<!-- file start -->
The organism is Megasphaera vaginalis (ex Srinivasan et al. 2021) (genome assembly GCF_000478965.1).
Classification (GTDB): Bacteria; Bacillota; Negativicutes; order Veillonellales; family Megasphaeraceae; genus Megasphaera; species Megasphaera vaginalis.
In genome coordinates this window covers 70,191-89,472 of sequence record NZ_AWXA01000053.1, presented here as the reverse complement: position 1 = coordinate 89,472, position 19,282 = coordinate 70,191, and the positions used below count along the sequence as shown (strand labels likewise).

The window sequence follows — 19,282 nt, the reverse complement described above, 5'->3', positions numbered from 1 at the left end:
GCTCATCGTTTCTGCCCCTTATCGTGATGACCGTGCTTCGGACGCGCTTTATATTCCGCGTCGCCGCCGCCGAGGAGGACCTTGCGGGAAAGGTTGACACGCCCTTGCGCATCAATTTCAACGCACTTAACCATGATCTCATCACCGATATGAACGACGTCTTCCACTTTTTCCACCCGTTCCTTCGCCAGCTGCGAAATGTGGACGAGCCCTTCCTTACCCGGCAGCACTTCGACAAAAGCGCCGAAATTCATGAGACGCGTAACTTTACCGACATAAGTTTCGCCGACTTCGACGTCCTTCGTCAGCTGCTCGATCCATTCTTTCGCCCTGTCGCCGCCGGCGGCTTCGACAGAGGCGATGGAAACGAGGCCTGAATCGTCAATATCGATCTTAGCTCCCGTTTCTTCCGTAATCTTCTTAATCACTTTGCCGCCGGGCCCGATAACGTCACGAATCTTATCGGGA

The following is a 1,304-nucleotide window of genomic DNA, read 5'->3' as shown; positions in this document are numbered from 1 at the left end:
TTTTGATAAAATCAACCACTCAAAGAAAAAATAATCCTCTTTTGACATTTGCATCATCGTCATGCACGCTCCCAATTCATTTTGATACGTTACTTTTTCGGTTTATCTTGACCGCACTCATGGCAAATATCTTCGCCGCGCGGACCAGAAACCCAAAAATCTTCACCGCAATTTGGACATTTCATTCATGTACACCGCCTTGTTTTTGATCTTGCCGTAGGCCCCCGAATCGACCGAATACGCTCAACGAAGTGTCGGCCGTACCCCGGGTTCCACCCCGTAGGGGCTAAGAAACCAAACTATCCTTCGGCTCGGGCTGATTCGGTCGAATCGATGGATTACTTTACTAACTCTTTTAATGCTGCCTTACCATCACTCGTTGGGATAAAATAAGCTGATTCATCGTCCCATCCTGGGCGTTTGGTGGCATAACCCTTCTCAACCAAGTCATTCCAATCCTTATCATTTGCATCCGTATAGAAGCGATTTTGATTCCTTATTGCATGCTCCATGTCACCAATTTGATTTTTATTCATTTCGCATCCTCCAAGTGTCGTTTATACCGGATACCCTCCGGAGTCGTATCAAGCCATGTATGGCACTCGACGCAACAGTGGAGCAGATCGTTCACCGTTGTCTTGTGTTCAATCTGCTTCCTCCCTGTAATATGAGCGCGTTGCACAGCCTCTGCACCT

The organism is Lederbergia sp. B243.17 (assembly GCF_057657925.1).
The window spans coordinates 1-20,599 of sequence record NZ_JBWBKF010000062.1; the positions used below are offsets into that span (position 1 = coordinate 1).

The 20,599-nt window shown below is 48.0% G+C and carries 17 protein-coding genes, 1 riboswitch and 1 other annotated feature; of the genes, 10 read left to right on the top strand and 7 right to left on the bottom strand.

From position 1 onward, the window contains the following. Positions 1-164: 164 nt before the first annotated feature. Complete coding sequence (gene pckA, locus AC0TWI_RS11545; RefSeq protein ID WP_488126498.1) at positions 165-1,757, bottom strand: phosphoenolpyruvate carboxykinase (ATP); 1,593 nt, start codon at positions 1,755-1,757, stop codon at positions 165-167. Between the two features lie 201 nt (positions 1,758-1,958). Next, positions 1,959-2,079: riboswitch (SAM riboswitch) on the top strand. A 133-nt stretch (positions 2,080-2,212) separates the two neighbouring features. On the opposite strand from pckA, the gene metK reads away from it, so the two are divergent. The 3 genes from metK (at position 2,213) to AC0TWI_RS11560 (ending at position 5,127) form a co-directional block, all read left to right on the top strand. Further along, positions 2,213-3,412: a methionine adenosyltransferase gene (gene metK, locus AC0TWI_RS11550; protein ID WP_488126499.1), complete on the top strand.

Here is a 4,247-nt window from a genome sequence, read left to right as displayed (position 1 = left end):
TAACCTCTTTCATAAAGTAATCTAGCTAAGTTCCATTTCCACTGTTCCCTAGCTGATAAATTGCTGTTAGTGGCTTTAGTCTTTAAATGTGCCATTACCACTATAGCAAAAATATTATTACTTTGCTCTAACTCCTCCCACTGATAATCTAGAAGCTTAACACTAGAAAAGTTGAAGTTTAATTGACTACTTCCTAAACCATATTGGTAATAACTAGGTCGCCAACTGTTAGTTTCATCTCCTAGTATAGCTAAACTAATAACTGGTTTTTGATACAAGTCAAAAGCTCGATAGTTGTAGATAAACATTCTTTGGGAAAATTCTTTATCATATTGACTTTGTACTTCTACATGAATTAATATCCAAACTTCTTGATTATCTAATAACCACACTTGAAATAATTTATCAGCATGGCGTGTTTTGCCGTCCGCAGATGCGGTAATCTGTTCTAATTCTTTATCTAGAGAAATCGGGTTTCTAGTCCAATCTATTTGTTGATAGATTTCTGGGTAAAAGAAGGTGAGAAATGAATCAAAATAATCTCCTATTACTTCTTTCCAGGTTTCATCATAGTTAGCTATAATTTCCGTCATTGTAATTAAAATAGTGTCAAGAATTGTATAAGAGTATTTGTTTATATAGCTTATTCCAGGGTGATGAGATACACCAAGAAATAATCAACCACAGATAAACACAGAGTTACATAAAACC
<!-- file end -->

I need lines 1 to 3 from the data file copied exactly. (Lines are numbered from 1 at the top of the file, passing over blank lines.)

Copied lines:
The organism is Megasphaera vaginalis (ex Srinivasan et al. 2021) (genome assembly GCF_000478965.1).
Classification (GTDB): Bacteria; Bacillota; Negativicutes; order Veillonellales; family Megasphaeraceae; genus Megasphaera; species Megasphaera vaginalis.
In genome coordinates this window covers 70,191-89,472 of sequence record NZ_AWXA01000053.1, presented here as the reverse complement: position 1 = coordinate 89,472, position 19,282 = coordinate 70,191, and the positions used below count along the sequence as shown (strand labels likewise).